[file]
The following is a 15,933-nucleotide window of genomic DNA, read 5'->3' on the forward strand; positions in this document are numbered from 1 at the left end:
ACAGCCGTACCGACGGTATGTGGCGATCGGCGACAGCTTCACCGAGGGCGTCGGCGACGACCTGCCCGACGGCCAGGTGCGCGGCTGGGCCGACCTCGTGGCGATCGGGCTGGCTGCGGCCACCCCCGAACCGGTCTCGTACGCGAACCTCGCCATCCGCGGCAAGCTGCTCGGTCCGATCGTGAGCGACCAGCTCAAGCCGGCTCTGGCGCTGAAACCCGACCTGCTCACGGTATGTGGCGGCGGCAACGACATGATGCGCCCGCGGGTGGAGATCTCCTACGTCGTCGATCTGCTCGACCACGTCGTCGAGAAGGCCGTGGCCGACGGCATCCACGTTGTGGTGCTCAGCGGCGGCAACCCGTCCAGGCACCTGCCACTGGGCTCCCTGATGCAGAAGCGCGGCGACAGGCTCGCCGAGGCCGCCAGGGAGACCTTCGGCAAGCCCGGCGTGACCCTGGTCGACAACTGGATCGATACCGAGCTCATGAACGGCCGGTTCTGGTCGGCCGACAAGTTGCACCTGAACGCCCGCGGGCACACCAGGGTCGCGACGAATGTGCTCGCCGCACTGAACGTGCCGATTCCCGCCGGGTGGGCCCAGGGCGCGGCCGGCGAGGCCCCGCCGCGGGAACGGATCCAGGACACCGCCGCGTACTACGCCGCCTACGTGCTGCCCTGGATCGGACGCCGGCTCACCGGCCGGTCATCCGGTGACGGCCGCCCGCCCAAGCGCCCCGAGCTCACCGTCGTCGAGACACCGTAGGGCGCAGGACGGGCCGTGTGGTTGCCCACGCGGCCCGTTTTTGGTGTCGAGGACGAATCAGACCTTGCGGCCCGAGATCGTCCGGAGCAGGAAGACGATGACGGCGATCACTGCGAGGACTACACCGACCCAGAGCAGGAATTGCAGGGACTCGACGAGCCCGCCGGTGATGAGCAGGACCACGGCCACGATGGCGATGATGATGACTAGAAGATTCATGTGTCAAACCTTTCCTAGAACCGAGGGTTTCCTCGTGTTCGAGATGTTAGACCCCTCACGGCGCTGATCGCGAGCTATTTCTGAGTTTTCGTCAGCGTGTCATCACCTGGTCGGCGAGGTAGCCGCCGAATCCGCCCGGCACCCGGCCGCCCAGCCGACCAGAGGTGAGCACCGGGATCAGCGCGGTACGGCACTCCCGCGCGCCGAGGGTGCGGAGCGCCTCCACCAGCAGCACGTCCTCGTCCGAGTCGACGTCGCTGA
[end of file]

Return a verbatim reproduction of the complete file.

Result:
The following is a 15,933-nucleotide window of genomic DNA, read 5'->3' on the forward strand; positions in this document are numbered from 1 at the left end:
ACAGCCGTACCGACGGTATGTGGCGATCGGCGACAGCTTCACCGAGGGCGTCGGCGACGACCTGCCCGACGGCCAGGTGCGCGGCTGGGCCGACCTCGTGGCGATCGGGCTGGCTGCGGCCACCCCCGAACCGGTCTCGTACGCGAACCTCGCCATCCGCGGCAAGCTGCTCGGTCCGATCGTGAGCGACCAGCTCAAGCCGGCTCTGGCGCTGAAACCCGACCTGCTCACGGTATGTGGCGGCGGCAACGACATGATGCGCCCGCGGGTGGAGATCTCCTACGTCGTCGATCTGCTCGACCACGTCGTCGAGAAGGCCGTGGCCGACGGCATCCACGTTGTGGTGCTCAGCGGCGGCAACCCGTCCAGGCACCTGCCACTGGGCTCCCTGATGCAGAAGCGCGGCGACAGGCTCGCCGAGGCCGCCAGGGAGACCTTCGGCAAGCCCGGCGTGACCCTGGTCGACAACTGGATCGATACCGAGCTCATGAACGGCCGGTTCTGGTCGGCCGACAAGTTGCACCTGAACGCCCGCGGGCACACCAGGGTCGCGACGAATGTGCTCGCCGCACTGAACGTGCCGATTCCCGCCGGGTGGGCCCAGGGCGCGGCCGGCGAGGCCCCGCCGCGGGAACGGATCCAGGACACCGCCGCGTACTACGCCGCCTACGTGCTGCCCTGGATCGGACGCCGGCTCACCGGCCGGTCATCCGGTGACGGCCGCCCGCCCAAGCGCCCCGAGCTCACCGTCGTCGAGACACCGTAGGGCGCAGGACGGGCCGTGTGGTTGCCCACGCGGCCCGTTTTTGGTGTCGAGGACGAATCAGACCTTGCGGCCCGAGATCGTCCGGAGCAGGAAGACGATGACGGCGATCACTGCGAGGACTACACCGACCCAGAGCAGGAATTGCAGGGACTCGACGAGCCCGCCGGTGATGAGCAGGACCACGGCCACGATGGCGATGATGATGACTAGAAGATTCATGTGTCAAACCTTTCCTAGAACCGAGGGTTTCCTCGTGTTCGAGATGTTAGACCCCTCACGGCGCTGATCGCGAGCTATTTCTGAGTTTTCGTCAGCGTGTCATCACCTGGTCGGCGAGGTAGCCGCCGAATCCGCCCGGCACCCGGCCGCCCAGCCGACCAGAGGTGAGCACCGGGATCAGCGCGGTACGGCACTCCCGCGCGCCGAGGGTGCGGAGCGCCTCCACCAGCAGCACGTCCTCGTCCGAGTCGACGTCGCTGA